Terrestrial gastropods have evolved a lung as a replacement for ancestral gill structures.

(iii) A compelling saga in macroevolutionary biology is the parallel development observed in the independent transition from water to land by several different clades (plants, arthropods, vertebrates, etc.) over the course of hundreds of millions of years. Varied responses to the challenges of desiccation, gamete dispersal, motility, and gas exchange (among others) were and continue to be primary architects of the biodiversity seen in terrestrial species today.

The human ear is one result of these selective pressures. In particular, the middle ear which contains the three smallest bones in the human body (malleus, incus, stapes) can be understood as a precision instrument designed to transfer information from one material medium to another. In this case, information received through compression waves in the air is amplified and transmitted via the aforementioned tiny bones into the aqueous, sensory environment of the inner ear. This setup was not relevant for our fish ancestors, immersed in liquid and unencumbered by the fact that sound propagates more slowly and less effectively through air than through water.

(iv) Time for an Actually

When I hear the word “tremolo” immediately my mind goes here. In the fuzzy pink photo of Kevin Shields’ Jazzmaster you can just make out a section of tremolo arm visible in the upper left corner. It’s an iconic album cover. MBV’s lush guitar sounds were groundbreaking, but in reality, the whammy bar has nothing to do with tremolo. Tremolo, strictly speaking, involves modifications in volume. Pitch-bending, the relevant technique, is actually, vibrato. Bending guitar strings stretches the strings, shortening their wavelength and increasing the frequency of the sound they produce.

(v) Let’s round things out.

Consider James “Cool Papa” Bell. One of the legendary figures of the American Negro Leagues, Hall of Famer Cool Papa was perhaps the fastest man to ever play the game of baseball. How fast was he? As the story goes, he was so fast, he could turn off the light switch in his room and be in bed under the covers before the room went dark.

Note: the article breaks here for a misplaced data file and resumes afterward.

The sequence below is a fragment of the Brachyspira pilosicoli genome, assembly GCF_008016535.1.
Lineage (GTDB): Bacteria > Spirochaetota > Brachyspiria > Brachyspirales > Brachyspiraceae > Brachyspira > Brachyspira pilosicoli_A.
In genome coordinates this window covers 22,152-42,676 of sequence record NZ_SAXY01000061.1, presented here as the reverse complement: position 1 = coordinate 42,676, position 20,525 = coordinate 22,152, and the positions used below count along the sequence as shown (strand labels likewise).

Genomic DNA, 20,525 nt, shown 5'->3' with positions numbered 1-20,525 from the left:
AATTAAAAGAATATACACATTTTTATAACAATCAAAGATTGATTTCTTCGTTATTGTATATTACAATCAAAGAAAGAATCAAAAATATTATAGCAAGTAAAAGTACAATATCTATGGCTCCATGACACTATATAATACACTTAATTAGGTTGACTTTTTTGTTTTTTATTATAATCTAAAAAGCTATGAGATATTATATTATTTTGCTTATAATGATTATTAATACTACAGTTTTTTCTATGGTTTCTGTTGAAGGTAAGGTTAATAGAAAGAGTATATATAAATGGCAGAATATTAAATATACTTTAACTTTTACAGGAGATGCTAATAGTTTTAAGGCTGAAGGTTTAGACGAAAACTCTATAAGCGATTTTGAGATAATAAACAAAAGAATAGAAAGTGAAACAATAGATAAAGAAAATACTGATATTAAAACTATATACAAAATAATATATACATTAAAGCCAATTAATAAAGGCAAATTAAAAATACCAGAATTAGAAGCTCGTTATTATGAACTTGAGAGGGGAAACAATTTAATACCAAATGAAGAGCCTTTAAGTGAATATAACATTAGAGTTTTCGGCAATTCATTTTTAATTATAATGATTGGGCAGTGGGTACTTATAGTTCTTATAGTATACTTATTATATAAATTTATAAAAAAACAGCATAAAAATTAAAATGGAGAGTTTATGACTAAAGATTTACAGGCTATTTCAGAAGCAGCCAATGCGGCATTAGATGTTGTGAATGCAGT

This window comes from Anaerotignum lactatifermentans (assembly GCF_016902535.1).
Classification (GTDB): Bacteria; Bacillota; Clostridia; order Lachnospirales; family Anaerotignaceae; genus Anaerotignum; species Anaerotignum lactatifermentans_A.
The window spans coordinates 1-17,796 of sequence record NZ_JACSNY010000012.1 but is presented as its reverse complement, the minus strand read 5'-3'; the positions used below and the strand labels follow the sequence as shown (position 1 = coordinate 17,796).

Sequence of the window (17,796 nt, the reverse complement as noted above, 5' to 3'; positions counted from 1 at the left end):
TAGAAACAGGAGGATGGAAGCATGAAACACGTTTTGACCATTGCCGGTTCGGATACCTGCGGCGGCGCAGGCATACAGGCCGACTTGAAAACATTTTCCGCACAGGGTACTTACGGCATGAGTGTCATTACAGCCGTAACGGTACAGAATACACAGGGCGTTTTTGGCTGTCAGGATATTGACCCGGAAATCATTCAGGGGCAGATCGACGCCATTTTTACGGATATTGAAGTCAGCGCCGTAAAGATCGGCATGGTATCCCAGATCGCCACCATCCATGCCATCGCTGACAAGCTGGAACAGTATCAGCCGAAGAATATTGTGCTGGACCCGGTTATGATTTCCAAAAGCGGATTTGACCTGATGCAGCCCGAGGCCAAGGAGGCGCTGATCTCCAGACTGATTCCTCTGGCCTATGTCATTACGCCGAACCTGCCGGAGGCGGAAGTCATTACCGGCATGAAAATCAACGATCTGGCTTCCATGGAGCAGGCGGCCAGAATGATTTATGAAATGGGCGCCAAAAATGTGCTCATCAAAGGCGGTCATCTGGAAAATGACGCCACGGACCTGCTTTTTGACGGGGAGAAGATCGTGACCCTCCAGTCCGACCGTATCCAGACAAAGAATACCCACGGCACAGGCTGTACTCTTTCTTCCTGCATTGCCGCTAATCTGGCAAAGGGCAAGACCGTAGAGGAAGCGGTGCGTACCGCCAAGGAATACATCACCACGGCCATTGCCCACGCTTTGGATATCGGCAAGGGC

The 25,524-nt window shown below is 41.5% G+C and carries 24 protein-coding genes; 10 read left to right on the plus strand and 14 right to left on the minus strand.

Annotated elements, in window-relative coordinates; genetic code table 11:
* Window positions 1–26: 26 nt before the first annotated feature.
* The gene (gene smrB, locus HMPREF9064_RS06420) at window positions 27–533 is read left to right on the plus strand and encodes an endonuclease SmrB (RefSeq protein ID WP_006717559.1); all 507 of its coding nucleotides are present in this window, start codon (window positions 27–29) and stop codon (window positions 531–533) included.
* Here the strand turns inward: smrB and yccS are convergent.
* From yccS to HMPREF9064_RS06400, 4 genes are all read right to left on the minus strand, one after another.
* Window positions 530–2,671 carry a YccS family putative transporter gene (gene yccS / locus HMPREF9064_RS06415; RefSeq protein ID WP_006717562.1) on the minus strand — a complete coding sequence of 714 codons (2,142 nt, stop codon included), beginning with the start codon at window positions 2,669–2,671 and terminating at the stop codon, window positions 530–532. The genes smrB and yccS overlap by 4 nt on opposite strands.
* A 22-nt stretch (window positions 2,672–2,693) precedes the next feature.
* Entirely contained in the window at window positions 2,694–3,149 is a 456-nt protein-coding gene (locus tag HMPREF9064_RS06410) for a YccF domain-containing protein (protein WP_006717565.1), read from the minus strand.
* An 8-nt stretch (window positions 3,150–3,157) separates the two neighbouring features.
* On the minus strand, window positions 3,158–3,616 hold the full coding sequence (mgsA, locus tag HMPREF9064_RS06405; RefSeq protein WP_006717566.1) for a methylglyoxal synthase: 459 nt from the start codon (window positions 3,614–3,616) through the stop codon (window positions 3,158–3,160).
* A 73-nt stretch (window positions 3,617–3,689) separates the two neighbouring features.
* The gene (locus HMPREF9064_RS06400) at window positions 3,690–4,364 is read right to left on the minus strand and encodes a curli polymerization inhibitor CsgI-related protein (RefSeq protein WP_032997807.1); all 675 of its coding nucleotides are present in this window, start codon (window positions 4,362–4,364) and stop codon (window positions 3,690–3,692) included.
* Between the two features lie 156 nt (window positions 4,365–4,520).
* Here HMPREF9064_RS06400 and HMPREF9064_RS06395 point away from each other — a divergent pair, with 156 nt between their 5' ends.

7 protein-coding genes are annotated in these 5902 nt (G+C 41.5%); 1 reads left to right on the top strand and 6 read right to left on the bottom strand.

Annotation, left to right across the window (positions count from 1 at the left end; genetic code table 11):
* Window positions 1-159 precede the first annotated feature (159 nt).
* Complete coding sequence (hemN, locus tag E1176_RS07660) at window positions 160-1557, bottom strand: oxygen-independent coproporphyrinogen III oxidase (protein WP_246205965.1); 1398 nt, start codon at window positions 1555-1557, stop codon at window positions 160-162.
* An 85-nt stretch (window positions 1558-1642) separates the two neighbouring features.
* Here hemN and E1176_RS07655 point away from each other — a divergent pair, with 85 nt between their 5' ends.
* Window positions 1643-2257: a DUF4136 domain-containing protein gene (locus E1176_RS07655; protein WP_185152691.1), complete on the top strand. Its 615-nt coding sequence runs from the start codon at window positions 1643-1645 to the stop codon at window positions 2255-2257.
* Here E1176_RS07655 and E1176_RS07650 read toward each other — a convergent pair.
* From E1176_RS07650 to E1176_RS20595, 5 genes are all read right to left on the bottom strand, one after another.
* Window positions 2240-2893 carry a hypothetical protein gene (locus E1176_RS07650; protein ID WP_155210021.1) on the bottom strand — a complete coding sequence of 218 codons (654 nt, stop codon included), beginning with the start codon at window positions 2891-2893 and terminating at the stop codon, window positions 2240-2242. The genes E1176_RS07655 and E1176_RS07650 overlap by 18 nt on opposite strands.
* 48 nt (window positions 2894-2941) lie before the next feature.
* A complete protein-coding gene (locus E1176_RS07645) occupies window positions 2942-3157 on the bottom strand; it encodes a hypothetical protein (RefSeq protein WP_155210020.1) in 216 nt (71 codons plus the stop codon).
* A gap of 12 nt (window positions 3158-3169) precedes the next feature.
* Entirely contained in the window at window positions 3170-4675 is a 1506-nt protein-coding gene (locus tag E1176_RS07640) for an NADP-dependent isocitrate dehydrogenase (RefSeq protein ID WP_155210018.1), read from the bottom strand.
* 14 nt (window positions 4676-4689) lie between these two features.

From everyone else’s perspective, it appears that lights go out instantly. Light disappears and darkness follows. But what is actually happening when we turn off a light at night? The light cannot just vanish. And the speed of light is not infinite. Each photon emitted just as the light is extinguished is released into the room. If there is no place for the light to escape (such as through windows) then the photons will bounce around the space in constant motion. When individual photons hit a surface (such as a wall) a portion of their electromagnetic energy is converted to kinetic energy absorbed by the wall in the form of heat. This process repeats until the total energy of the light has dissipated.

A single photon ricocheting around a dark room.

Let’s visualize this process at the level of a single emitted photon, the last bit of light released before the source lamp turns off completely. The speed of light (c) is approximately 300 million meters per second. Imagine your room is spacious: 10 x 10 m. We will also ignore air, any particles in the air, and objects such as furniture in the room for the sake of simplicity. The longest possible journey for a photon before hitting a wall would be around 14 m (corner to corner). We can split the difference and call the average journey between walls 12 m. Remember, light is fast. How fast? Each second, the photon will bounce off of the walls 25 million times. That is, it would, if it actually took that long for its energy to be exhausted.

On a related note, it is possible to directly measure the speed of light using your microwave oven. The procedure is described in detail here. The basic idea is that (a) wave length and frequency are proportional to one another (b) frequency is a function of time and (c) speed is distance over time.

(vi) This one hits pretty hard.